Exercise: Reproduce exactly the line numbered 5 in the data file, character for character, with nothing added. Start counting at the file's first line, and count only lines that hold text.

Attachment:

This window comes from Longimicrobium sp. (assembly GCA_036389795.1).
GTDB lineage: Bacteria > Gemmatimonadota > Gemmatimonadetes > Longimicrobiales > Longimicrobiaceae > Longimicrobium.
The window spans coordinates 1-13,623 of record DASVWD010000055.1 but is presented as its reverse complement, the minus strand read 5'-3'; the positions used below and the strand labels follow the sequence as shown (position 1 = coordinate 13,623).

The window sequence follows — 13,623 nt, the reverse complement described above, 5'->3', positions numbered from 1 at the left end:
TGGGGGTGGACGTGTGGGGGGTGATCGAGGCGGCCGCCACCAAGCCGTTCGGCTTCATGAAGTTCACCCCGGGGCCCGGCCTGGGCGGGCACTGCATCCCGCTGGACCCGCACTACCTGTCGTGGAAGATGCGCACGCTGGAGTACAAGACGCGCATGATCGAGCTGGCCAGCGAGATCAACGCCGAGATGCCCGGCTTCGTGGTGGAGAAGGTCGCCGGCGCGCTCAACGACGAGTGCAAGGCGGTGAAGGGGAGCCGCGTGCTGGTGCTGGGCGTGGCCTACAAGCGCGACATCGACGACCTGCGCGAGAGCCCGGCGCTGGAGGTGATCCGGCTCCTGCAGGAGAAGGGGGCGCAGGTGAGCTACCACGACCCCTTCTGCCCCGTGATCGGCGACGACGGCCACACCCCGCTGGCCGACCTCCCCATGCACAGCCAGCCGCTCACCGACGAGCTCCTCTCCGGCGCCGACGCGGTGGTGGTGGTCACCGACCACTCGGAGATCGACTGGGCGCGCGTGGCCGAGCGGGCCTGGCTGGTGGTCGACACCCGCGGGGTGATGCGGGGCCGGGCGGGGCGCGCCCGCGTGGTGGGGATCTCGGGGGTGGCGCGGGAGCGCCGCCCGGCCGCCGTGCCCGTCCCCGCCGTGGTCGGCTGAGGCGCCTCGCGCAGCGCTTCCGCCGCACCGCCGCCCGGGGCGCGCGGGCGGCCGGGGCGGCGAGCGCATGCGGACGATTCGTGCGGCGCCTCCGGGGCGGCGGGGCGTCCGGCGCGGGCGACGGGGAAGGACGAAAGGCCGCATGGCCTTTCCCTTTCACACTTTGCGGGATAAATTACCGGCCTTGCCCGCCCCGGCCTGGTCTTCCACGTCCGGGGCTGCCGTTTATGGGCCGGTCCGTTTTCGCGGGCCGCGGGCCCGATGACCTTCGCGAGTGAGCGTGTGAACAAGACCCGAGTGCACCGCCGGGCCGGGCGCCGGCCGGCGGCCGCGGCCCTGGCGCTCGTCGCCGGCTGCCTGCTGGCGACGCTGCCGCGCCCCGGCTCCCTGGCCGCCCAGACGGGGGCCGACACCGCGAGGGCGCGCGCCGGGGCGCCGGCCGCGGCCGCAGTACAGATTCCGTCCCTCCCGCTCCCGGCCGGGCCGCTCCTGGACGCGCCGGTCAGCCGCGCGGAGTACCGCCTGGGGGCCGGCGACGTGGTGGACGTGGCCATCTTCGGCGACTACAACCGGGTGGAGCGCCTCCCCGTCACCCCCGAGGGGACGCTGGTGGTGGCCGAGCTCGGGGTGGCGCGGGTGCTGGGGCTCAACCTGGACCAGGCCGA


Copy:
TGGGGGTGGACGTGTGGGGGGTGATCGAGGCGGCCGCCACCAAGCCGTTCGGCTTCATGAAGTTCACCCCGGGGCCCGGCCTGGGCGGGCACTGCATCCCGCTGGACCCGCACTACCTGTCGTGGAAGATGCGCACGCTGGAGTACAAGACGCGCATGATCGAGCTGGCCAGCGAGATCAACGCCGAGATGCCCGGCTTCGTGGTGGAGAAGGTCGCCGGCGCGCTCAACGACGAGTGCAAGGCGGTGAAGGGGAGCCGCGTGCTGGTGCTGGGCGTGGCCTACAAGCGCGACATCGACGACCTGCGCGAGAGCCCGGCGCTGGAGGTGATCCGGCTCCTGCAGGAGAAGGGGGCGCAGGTGAGCTACCACGACCCCTTCTGCCCCGTGATCGGCGACGACGGCCACACCCCGCTGGCCGACCTCCCCATGCACAGCCAGCCGCTCACCGACGAGCTCCTCTCCGGCGCCGACGCGGTGGTGGTGGTCACCGACCACTCGGAGATCGACTGGGCGCGCGTGGCCGAGCGGGCCTGGCTGGTGGTCGACACCCGCGGGGTGATGCGGGGCCGGGCGGGGCGCGCCCGCGTGGTGGGGATCTCGGGGGTGGCGCGGGAGCGCCGCCCGGCCGCCGTGCCCGTCCCCGCCGTGGTCGGCTGAGGCGCCTCGCGCAGCGCTTCCGCCGCACCGCCGCCCGGGGCGCGCGGGCGGCCGGGGCGGCGAGCGCATGCGGACGATTCGTGCGGCGCCTCCGGGGCGGCGGGGCGTCCGGCGCGGGCGACGGGGAAGGACGAAAGGCCGCATGGCCTTTCCCTTTCACACTTTGCGGGATAAATTACCGGCCTTGCCCGCCCCGGCCTGGTCTTCCACGTCCGGGGCTGCCGTTTATGGGCCGGTCCGTTTTCGCGGGCCGCGGGCCCGATGACCTTCGCGAGTGAGCGTGTGAACAAGACCCGAGTGCACCGCCGGGCCGGGCGCCGGCCGGCGGCCGCGGCCCTGGCGCTCGTCGCCGGCTGCCTGCTGGCGACGCTGCCGCGCCCCGGCTCCCTGGCCGCCCAGACGGGGGCCGACACCGCGAGGGCGCGCGCCGGGGCGCCGGCCGCGGCCGCAGTACAGATTCCGTCCCTCCCGCTCCCGGCCGGGCCGCTCCTGGACGCGCCGGTCAGCCGCGCGGAGTACCGCCTGGGGGCCGGCGACGTGGTGGACGTGGCCATCTTCGGCGACTACAACCGGGTGGAGCGCCTCCCCGTCACCCCCGAGGGGACGCTGGTGGTGGCCGAGCTCGGGGTGGCGCGGGTGCTGGGGCTCAACCTGGACCAGGCCGA